SUGARCANE growers in Ba, Tavua and Lautoka are being urged to transport all harvestable cane to the Rarawai mill in Ba no later than Saturday.
The message from the Fiji Sugar Corporation came as December 16 was announced as the termination of crush date for Rarawai mill.
"Every bit of cane that is harvestable should be brought to the Rarawai mill by Saturday," said FSC executive chairman Abdul Khan.
"This goes for farmers supplying Lautoka as well as those that traditionally supply Rarawai as well."
Mr Khan said standover cane issues would be dealt with once the Rarawai mill had ceased crushing and field officers had time to assess the amount of standing crop that would be left.
"Looking forward, putting natural phenomenon aside, we envisage a very good season in 2013 and should bounce back with a two million tonne or more harvest," he said.
The closure of Rarawai mill this weekend will signal the end of a largely successful season for the country's only sugar miller and a challenging one for growers and transport providers brought about by the two floods in January and March and ensuing issues with cane access roads and labour shortages.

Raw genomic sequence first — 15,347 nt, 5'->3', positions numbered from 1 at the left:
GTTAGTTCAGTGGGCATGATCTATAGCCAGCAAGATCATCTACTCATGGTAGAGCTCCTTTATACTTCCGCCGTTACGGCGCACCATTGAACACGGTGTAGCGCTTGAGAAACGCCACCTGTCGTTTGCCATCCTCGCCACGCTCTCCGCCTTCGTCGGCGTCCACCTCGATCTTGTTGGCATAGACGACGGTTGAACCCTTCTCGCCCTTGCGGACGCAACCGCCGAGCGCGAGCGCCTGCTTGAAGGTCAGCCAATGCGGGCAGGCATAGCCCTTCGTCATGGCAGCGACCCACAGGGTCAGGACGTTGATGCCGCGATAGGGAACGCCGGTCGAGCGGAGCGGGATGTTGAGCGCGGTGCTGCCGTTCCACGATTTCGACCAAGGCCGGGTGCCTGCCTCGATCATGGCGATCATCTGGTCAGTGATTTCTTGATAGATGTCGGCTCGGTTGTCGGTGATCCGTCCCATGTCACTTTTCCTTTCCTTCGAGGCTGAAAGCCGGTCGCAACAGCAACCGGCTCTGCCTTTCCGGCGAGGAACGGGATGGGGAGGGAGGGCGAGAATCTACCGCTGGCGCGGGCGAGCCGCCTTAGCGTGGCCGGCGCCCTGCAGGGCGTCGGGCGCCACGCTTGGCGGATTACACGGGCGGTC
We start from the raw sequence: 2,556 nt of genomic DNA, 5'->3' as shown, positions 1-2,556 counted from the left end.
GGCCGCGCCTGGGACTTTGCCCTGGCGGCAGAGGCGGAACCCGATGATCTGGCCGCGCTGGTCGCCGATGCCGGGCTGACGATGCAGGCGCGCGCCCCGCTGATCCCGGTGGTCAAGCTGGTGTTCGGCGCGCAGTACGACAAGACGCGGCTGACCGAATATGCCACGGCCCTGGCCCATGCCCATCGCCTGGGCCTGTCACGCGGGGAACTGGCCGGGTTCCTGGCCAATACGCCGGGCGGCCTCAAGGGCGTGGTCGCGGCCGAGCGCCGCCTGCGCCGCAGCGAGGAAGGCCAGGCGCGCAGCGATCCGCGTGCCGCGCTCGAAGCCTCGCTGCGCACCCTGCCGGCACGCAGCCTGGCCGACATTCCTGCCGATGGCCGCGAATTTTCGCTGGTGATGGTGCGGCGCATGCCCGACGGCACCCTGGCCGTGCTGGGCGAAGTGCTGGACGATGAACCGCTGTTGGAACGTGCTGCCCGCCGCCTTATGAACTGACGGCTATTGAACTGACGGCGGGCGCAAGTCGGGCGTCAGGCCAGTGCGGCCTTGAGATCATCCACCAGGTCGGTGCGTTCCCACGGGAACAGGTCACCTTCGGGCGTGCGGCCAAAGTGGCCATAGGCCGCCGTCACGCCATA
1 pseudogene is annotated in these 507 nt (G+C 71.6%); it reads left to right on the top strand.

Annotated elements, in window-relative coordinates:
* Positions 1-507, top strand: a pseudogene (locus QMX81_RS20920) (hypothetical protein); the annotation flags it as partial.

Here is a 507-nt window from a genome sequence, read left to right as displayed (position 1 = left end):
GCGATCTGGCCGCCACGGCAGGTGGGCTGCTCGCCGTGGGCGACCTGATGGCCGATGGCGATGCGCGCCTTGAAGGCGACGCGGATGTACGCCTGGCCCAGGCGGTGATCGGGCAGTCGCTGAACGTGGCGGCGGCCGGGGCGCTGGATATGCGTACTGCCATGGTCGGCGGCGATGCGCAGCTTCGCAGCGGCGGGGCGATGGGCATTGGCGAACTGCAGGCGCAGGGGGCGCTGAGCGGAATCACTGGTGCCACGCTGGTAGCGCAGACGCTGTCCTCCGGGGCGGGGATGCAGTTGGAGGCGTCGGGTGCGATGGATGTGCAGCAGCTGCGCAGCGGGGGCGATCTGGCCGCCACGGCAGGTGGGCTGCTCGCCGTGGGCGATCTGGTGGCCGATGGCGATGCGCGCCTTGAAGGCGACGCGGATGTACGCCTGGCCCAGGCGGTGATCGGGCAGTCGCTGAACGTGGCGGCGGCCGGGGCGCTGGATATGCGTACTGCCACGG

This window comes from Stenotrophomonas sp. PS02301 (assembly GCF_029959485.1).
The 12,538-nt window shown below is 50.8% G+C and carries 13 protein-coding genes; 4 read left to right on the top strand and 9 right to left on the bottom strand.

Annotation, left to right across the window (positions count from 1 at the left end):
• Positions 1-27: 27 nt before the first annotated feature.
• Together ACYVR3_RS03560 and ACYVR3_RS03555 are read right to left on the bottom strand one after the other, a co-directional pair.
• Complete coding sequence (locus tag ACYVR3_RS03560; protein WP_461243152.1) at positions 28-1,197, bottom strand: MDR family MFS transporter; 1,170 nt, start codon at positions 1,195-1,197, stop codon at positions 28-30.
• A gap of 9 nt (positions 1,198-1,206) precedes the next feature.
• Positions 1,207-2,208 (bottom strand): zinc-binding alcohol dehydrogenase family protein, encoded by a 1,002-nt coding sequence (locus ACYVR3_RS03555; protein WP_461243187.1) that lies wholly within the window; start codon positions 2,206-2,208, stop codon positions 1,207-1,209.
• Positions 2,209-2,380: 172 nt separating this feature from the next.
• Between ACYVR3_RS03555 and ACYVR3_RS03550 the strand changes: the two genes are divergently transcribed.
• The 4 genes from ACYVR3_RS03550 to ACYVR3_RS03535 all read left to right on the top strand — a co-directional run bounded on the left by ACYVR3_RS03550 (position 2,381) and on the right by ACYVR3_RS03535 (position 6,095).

In an effort to address the labour issue, inmates from the Lautoka and Ba Corrections Centre were hired to harvest cane.
West Prisons Supervisor Oliver Fisher revealed to this newspaper that 60 inmates earned $30,000 from harvesting 2000 tonnes of cane. The government allocated $3.5million towards cane access road rehabilitation and initiated the formation of a Cane Access Road Committee to oversee the prudent use of the funds.